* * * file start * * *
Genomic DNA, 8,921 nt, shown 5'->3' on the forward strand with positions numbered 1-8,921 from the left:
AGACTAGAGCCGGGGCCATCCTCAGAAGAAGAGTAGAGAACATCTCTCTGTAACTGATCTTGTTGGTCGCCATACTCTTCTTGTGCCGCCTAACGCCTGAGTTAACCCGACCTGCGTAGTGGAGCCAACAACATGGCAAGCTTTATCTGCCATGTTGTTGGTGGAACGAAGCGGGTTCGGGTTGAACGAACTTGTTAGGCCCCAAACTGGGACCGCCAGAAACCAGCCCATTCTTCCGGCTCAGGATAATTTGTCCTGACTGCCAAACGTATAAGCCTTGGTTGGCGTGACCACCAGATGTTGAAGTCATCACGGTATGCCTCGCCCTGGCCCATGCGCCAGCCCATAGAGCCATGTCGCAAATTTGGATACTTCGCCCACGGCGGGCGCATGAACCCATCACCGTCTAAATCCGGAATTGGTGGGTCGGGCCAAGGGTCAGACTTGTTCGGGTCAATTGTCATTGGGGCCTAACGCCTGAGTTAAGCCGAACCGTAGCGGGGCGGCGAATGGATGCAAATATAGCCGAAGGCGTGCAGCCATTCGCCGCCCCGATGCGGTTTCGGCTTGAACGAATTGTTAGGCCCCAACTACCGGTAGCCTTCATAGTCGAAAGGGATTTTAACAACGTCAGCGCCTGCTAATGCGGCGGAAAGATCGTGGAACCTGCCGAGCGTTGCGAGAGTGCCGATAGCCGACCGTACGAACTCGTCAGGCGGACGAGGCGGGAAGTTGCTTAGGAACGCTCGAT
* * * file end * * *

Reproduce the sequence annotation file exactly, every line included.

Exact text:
Genomic DNA, 8,921 nt, shown 5'->3' on the forward strand with positions numbered 1-8,921 from the left:
AGACTAGAGCCGGGGCCATCCTCAGAAGAAGAGTAGAGAACATCTCTCTGTAACTGATCTTGTTGGTCGCCATACTCTTCTTGTGCCGCCTAACGCCTGAGTTAACCCGACCTGCGTAGTGGAGCCAACAACATGGCAAGCTTTATCTGCCATGTTGTTGGTGGAACGAAGCGGGTTCGGGTTGAACGAACTTGTTAGGCCCCAAACTGGGACCGCCAGAAACCAGCCCATTCTTCCGGCTCAGGATAATTTGTCCTGACTGCCAAACGTATAAGCCTTGGTTGGCGTGACCACCAGATGTTGAAGTCATCACGGTATGCCTCGCCCTGGCCCATGCGCCAGCCCATAGAGCCATGTCGCAAATTTGGATACTTCGCCCACGGCGGGCGCATGAACCCATCACCGTCTAAATCCGGAATTGGTGGGTCGGGCCAAGGGTCAGACTTGTTCGGGTCAATTGTCATTGGGGCCTAACGCCTGAGTTAAGCCGAACCGTAGCGGGGCGGCGAATGGATGCAAATATAGCCGAAGGCGTGCAGCCATTCGCCGCCCCGATGCGGTTTCGGCTTGAACGAATTGTTAGGCCCCAACTACCGGTAGCCTTCATAGTCGAAAGGGATTTTAACAACGTCAGCGCCTGCTAATGCGGCGGAAAGATCGTGGAACCTGCCGAGCGTTGCGAGAGTGCCGATAGCCGACCGTACGAACTCGTCAGGCGGACGAGGCGGGAAGTTGCTTAGGAACGCTCGAT